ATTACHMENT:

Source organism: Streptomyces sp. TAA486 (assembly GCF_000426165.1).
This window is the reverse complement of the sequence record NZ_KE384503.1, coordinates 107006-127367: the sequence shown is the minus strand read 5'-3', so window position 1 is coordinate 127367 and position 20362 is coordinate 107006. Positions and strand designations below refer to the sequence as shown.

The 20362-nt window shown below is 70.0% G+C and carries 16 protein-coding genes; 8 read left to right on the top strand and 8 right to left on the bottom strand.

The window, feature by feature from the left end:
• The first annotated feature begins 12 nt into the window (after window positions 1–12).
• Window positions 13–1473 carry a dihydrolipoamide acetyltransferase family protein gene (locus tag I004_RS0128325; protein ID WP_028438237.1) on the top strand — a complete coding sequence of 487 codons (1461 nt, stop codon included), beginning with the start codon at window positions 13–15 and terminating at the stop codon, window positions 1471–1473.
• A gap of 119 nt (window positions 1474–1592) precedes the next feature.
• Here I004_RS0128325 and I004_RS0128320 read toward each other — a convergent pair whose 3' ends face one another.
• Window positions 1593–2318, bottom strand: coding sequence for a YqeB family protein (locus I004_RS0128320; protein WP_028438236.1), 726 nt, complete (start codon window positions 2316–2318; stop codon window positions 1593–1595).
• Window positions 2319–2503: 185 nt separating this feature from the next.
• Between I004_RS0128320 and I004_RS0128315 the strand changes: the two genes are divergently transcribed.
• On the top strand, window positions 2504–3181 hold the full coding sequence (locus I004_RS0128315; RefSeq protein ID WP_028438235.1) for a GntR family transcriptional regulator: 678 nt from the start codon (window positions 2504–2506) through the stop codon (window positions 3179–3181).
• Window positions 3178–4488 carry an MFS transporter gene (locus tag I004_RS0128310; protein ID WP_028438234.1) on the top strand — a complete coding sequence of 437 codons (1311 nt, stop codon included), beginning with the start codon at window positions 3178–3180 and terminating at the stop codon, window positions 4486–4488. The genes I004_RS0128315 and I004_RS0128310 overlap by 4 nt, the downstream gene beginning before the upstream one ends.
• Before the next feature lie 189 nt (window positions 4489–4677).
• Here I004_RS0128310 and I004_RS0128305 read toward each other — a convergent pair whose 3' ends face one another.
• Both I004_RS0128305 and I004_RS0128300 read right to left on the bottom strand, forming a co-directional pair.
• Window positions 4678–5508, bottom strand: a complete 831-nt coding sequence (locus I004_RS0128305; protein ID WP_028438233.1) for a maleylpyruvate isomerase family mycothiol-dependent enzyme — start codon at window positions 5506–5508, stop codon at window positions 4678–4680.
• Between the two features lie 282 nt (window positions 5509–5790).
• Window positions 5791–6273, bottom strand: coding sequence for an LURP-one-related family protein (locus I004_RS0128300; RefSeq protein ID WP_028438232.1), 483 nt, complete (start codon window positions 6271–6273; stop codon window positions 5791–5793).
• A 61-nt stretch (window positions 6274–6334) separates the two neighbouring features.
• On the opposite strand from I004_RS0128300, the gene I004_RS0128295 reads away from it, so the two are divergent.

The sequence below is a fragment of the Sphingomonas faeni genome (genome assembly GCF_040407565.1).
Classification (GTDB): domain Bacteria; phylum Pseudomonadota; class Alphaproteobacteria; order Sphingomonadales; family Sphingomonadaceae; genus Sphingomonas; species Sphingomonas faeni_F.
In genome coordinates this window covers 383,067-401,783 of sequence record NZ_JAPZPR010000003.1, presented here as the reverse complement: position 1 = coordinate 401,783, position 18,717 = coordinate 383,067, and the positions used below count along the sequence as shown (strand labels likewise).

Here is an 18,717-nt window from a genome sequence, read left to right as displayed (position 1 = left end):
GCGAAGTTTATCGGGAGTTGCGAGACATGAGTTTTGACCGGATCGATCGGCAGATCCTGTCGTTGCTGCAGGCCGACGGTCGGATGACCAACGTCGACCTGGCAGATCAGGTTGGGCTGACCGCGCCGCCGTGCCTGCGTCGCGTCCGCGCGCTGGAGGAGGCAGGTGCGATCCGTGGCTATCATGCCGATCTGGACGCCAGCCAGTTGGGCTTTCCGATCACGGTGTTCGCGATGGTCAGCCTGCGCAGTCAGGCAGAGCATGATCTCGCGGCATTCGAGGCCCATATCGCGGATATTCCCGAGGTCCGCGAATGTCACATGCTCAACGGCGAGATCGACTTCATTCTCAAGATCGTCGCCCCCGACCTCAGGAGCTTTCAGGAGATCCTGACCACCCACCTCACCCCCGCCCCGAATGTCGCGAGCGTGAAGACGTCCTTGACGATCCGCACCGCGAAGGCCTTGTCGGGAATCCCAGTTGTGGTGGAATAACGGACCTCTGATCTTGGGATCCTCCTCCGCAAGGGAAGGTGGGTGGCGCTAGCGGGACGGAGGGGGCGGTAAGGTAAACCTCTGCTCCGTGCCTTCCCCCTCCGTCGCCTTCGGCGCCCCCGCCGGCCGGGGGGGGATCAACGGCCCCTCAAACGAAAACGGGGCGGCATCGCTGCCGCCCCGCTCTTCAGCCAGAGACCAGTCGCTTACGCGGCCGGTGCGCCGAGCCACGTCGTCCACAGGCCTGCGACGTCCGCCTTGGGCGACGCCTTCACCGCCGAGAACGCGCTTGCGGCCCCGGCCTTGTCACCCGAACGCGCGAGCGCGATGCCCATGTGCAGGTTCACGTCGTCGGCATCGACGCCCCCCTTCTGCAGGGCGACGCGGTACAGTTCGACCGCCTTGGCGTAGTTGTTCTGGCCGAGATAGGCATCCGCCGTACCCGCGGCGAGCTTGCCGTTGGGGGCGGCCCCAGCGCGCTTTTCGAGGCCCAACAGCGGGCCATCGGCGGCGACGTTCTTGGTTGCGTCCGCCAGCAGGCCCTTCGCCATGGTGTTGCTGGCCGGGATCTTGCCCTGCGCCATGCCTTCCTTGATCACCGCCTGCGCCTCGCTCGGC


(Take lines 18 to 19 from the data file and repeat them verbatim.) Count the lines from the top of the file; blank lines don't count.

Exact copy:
• Between the two features lie 282 nt (window positions 5509–5790).
• Window positions 5791–6273, bottom strand: coding sequence for an LURP-one-related family protein (locus I004_RS0128300; RefSeq protein ID WP_028438232.1), 483 nt, complete (start codon window positions 6271–6273; stop codon window positions 5791–5793).